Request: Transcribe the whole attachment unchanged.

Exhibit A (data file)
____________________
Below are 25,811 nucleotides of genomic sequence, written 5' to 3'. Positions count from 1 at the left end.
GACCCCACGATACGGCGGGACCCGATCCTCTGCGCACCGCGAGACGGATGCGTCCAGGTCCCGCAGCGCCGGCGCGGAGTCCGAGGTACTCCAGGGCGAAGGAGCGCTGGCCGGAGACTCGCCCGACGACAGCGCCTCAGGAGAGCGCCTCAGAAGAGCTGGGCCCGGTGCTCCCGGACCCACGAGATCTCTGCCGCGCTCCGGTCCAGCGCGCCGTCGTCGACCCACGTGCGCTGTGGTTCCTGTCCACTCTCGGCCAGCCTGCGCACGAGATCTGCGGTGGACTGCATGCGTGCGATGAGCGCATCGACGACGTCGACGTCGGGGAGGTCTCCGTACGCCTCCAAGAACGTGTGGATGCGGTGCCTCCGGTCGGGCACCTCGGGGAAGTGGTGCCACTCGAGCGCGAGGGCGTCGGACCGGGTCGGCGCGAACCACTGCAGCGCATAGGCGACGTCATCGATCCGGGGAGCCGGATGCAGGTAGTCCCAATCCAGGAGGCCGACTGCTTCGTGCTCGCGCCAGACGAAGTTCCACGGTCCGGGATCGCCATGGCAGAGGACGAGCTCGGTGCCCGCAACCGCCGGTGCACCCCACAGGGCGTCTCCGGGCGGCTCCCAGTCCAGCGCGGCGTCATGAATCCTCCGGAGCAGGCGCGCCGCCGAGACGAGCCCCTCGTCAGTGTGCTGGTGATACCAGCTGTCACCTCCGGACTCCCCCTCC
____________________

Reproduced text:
Below are 25,811 nucleotides of genomic sequence, written 5' to 3'. Positions count from 1 at the left end.
GACCCCACGATACGGCGGGACCCGATCCTCTGCGCACCGCGAGACGGATGCGTCCAGGTCCCGCAGCGCCGGCGCGGAGTCCGAGGTACTCCAGGGCGAAGGAGCGCTGGCCGGAGACTCGCCCGACGACAGCGCCTCAGGAGAGCGCCTCAGAAGAGCTGGGCCCGGTGCTCCCGGACCCACGAGATCTCTGCCGCGCTCCGGTCCAGCGCGCCGTCGTCGACCCACGTGCGCTGTGGTTCCTGTCCACTCTCGGCCAGCCTGCGCACGAGATCTGCGGTGGACTGCATGCGTGCGATGAGCGCATCGACGACGTCGACGTCGGGGAGGTCTCCGTACGCCTCCAAGAACGTGTGGATGCGGTGCCTCCGGTCGGGCACCTCGGGGAAGTGGTGCCACTCGAGCGCGAGGGCGTCGGACCGGGTCGGCGCGAACCACTGCAGCGCATAGGCGACGTCATCGATCCGGGGAGCCGGATGCAGGTAGTCCCAATCCAGGAGGCCGACTGCTTCGTGCTCGCGCCAGACGAAGTTCCACGGTCCGGGATCGCCATGGCAGAGGACGAGCTCGGTGCCCGCAACCGCCGGTGCACCCCACAGGGCGTCTCCGGGCGGCTCCCAGTCCAGCGCGGCGTCATGAATCCTCCGGAGCAGGCGCGCCGCCGAGACGAGCCCCTCGTCAGTGTGCTGGTGATACCAGCTGTCACCTCCGGACTCCCCCTCC